Today, dietary supplements, herbs and botanical products have become a multibillion-dollar industry. Interestingly, as early as 1944, in Barnes v. United States, the court held that the label on vitamins was false and misleading. The product label implied that the tablets consisted of a significant quantity of vitamins when in fact the product was deficient in vitamins A, B, and D. In a later decision, the court focused again on consumer protection, as exemplified in United States v. Aangamik 15 Calcium ...
Today, dietary supplements, herbs and botanical products have become a multibillion-dollar industry. Interestingly, as early as 1944, in Barnes v. United States, the court held that the label on vitamins was false and misleading. The product label implied that the tablets consisted of a significant quantity of vitamins when in fact the product was deficient in vitamins A, B, and D. In a later decision, the court focused again on consumer protection, as exemplified in United States v. Aangamik 15 Calcium Pangamate. The court in Aangamik 15, held that the vitamin product was misbranded under the FDCA.
Fast forward to 1994 with enactment of the Dietary Supplement Health and Education Act of 1994 (DSHEA), deemed significant yet controversial legislation. Approximately 4,000 supplements were in the marketplace when DSHEA was enacted in 1994. That has drastically escalated to approximately 75,000 available dietary supplement, herb and botanical products. According to the Centers for Disease Control and Prevention, sales surpassed $30 billion and sales are projected to increase. Back in 1996, consumers spent $6.5 billion dollars annually.
DSHEA amended the Food Drug and Cosmetic Act (FDCA) with provisions applicable to dietary supplements and the ingredients of dietary supplements. For example, the term “dietary supplement” under DSHEA is defined along with the term “dietary ingredients”. Dietary supplement products include vitamins, minerals, amino acids, herbs or other botanicals and substances such as enzymes, organ tissues, glandular and metabolites as well as extracts or concentrates. Dietary supplement forms include tablets, capsules, softgels, gelcaps, liquids, or powders. Other forms such as a bar could qualify as a dietary supplement; however, the label cannot represent the product as a conventional food or a sole item of a meal or diet. Importantly, DSHEA established a framework for safety including claims and nutritional support statements; ingredient and nutrition labeling; and granted FDA the authority to establish Good Manufacturing Practice (GMP) regulations.
This volume details landmark court decisions, namely Nutraceutical Corp. V. Eshenbach, Pearson v. Shalala, Alliance for Natural Health, Whitaker v. Thompson and Pharmanex, Inc. v. Shalala. Other topics include an explanation of good manufacturing practices for dietary supplements, claims on dietary supplements, selected enforcement actions and advertising. DSHEA does not provide FDA with authority to approve dietary supplements prior to marketing; therefore, safety and efficacy considerations remain contentious. However, FTC and FDA exercise post market regulatory authority through court actions, nationwide alerts, warning and cyber letters, advisories and product bans. Further, there is adverse reporting specific to dietary supplements. Yet, a Government Accounting Office Report (GAO) recommendation calls for Congress to provide FDA with additional regulatory oversight. This is essential as the multibillion dietary supplement industry continues to burgeon.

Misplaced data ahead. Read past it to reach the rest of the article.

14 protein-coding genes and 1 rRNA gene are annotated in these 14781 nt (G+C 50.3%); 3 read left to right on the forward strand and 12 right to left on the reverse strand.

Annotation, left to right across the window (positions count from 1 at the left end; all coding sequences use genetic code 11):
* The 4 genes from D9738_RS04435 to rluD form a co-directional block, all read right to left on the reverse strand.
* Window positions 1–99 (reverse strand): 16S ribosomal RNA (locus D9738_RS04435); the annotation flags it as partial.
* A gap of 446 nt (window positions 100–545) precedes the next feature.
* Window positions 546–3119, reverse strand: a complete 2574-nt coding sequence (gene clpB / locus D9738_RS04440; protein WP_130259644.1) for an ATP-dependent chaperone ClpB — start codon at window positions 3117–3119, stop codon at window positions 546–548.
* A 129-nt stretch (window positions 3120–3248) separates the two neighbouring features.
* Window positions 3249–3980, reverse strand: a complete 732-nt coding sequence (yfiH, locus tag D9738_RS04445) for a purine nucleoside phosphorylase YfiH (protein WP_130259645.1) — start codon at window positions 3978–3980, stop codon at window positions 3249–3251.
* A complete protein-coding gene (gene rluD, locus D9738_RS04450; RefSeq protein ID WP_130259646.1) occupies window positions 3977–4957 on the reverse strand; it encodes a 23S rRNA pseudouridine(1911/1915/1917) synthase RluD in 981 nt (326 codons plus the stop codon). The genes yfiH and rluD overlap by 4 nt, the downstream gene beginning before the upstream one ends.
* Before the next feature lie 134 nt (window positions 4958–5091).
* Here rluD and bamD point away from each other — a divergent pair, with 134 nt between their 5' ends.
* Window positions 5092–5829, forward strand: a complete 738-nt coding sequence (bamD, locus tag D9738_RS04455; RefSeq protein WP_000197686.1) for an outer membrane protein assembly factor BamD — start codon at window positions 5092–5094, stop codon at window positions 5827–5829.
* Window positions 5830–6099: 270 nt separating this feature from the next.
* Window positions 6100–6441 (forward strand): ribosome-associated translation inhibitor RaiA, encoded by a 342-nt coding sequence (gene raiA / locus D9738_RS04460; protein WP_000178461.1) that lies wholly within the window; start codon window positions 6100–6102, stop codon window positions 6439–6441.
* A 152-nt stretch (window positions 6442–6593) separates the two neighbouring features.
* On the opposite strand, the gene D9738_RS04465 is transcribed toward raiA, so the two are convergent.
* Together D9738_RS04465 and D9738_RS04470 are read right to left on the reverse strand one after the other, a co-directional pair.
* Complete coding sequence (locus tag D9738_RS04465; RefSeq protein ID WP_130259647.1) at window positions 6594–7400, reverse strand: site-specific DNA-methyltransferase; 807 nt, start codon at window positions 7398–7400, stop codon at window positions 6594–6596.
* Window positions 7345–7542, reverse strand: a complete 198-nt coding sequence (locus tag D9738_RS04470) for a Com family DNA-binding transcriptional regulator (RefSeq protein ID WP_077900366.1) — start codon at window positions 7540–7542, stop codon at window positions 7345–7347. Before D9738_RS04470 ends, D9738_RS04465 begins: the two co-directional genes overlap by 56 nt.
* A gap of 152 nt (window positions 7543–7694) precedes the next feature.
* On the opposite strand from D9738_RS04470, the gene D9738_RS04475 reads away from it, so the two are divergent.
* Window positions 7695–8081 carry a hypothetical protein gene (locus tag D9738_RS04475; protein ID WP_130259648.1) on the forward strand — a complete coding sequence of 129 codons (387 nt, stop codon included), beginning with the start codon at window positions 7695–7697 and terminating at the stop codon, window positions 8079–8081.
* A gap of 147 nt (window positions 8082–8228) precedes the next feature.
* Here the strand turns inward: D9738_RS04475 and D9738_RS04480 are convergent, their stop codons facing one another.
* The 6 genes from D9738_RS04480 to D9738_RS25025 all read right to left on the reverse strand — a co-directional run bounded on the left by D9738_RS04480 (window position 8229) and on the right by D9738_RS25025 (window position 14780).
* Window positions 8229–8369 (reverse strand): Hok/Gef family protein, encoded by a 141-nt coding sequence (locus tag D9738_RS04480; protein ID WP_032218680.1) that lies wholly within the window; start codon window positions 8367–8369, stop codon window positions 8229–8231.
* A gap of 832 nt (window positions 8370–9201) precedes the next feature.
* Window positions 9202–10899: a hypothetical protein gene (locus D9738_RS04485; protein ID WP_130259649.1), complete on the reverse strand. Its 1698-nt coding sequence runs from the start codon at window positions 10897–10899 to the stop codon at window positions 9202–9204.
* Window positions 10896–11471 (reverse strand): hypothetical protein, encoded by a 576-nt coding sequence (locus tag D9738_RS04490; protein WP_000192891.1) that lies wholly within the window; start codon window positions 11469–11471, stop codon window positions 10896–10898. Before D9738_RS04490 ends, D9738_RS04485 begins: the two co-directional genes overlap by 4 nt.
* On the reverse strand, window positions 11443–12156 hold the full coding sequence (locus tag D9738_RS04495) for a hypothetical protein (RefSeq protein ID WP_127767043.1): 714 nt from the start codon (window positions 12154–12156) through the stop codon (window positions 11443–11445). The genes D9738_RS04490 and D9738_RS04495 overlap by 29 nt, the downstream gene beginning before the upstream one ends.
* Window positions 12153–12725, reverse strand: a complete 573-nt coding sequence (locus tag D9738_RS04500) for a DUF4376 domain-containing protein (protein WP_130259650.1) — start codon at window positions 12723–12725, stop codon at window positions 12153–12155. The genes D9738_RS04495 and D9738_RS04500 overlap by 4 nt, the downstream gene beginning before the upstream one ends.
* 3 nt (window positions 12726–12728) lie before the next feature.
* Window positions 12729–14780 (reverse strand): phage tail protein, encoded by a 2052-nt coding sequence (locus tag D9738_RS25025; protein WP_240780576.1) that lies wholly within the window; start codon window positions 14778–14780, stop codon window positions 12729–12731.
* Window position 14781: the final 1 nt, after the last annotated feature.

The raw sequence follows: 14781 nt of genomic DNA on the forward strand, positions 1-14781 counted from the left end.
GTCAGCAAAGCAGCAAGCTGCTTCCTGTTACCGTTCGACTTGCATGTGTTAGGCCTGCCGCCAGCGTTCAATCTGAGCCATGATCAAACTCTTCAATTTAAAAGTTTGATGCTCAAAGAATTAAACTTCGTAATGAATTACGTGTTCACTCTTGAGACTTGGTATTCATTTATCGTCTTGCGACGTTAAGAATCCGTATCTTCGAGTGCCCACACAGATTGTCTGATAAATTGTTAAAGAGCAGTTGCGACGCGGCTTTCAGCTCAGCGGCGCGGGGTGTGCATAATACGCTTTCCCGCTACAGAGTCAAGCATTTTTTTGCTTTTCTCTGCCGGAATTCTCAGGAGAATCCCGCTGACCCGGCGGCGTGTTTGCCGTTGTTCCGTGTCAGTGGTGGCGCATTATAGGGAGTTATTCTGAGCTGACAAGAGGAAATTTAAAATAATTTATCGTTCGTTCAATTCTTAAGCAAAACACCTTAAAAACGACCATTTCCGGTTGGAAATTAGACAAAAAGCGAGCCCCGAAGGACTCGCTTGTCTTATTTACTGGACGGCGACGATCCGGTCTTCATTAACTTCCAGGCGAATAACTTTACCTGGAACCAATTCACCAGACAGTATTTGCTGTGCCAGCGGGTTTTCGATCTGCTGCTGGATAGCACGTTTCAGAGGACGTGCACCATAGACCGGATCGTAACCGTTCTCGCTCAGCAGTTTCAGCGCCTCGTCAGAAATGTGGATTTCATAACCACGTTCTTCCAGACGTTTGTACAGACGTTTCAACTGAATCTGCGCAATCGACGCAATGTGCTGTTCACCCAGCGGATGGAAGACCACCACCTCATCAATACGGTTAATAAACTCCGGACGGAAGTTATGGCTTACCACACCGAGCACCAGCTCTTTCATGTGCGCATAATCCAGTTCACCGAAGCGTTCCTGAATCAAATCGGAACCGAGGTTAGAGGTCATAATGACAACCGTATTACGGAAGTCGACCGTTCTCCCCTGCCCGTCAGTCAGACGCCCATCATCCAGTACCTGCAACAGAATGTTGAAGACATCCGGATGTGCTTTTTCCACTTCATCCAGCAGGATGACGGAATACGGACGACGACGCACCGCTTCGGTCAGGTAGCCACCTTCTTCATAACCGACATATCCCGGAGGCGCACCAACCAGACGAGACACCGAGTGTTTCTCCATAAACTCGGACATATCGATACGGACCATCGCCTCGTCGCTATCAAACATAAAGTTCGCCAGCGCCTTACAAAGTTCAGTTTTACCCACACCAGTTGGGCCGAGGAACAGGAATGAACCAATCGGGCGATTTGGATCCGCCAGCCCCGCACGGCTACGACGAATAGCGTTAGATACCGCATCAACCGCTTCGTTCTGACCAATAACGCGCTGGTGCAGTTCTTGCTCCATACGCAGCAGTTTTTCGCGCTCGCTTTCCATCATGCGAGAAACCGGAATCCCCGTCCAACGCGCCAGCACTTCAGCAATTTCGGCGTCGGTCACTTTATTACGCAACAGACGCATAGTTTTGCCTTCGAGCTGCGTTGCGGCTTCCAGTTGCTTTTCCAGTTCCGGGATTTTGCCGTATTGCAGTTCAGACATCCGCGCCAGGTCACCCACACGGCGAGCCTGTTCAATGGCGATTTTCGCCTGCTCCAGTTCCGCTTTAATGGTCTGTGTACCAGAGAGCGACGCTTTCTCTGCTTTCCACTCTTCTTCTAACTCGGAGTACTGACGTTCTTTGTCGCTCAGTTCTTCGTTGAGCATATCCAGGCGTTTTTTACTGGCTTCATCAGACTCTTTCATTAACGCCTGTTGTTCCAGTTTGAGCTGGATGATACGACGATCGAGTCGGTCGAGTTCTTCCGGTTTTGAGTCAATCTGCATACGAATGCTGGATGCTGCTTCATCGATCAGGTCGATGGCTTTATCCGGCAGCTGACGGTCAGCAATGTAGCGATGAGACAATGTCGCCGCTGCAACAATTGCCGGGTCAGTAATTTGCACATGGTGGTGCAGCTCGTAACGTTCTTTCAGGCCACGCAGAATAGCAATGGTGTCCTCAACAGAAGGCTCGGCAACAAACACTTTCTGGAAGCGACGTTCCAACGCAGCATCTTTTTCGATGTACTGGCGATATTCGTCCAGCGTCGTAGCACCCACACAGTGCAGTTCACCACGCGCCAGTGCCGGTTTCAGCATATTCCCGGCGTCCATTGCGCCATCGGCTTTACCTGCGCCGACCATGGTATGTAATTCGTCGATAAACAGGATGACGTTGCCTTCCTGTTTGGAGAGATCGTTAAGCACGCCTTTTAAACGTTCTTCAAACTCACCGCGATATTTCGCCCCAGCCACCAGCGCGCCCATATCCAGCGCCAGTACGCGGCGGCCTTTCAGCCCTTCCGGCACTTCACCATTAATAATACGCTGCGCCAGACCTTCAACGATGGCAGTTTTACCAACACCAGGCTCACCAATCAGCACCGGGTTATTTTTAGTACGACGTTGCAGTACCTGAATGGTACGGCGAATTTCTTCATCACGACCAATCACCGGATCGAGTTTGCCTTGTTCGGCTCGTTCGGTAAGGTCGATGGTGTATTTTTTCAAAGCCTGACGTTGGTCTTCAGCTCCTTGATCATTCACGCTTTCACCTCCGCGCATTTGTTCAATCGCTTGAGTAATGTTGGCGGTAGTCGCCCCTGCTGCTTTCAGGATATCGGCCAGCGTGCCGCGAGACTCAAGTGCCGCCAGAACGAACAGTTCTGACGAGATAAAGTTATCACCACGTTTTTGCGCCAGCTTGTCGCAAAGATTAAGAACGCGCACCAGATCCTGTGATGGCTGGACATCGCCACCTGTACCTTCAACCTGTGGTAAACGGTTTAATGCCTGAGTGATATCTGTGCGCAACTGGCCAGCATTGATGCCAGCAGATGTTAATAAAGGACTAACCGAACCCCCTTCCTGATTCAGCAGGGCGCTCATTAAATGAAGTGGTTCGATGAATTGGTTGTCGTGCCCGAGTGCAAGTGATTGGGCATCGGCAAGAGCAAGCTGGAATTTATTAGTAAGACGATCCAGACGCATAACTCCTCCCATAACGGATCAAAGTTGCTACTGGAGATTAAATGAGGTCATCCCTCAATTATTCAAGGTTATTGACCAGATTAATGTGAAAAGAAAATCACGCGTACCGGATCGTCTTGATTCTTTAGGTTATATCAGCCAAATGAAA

Roseann B. Termini, B.S., Ed. M., J.D. has over twenty-five years of extensive experience in food and drug law. This volume, is contained in the new sixth print edition and emanates from her comprehensive food and drug regulatory law books. Ms. Termini has frequently presented food and drug law topics as a featured speaker. Further, she has published a broad array of specialized food and drug law issues such as corporate accountability, criminal liability, enforcement, health claims, supplements, safety, duty to warn, preemption, regulation, promotion, tobacco, stem cells, risk assessment and globalization. She was the first recipient of the Plain English Award by the Pennsylvania Bar Association. Her expertise includes an appellate clerkship, position as sole corporate counsel, regulatory attorney and senior deputy attorney general at the Pennsylvania Office of Attorney General (OAG). While at the OAG, she prosecuted cases at the trial and appellate levels and was in charge of implementation procedures for the Pennsylvania Plain Language Act. Ms. Termini designed and developed the inaugural online food and drug law courses at Widener University School of Law, Johns Hopkins University, the University of Georgia, Drexel Uni-versity and a direct to consumer promotion course at St. Joseph’s University’s Executive Program. Ms. Termini has also taught food and drug law courses at Temple University’s Quality and Regulatory Affairs Graduate Program and Penn State-Dickinson School of Law. Ms. Termini has been active on the com-mittees of several professional associations for many years, including her service as Chair of a Food and Drug Law Institute Committee. She has also served on the President’s Council at Immaculata University and is a member of the Central Atlantic Association of Food and Drug Law Officials.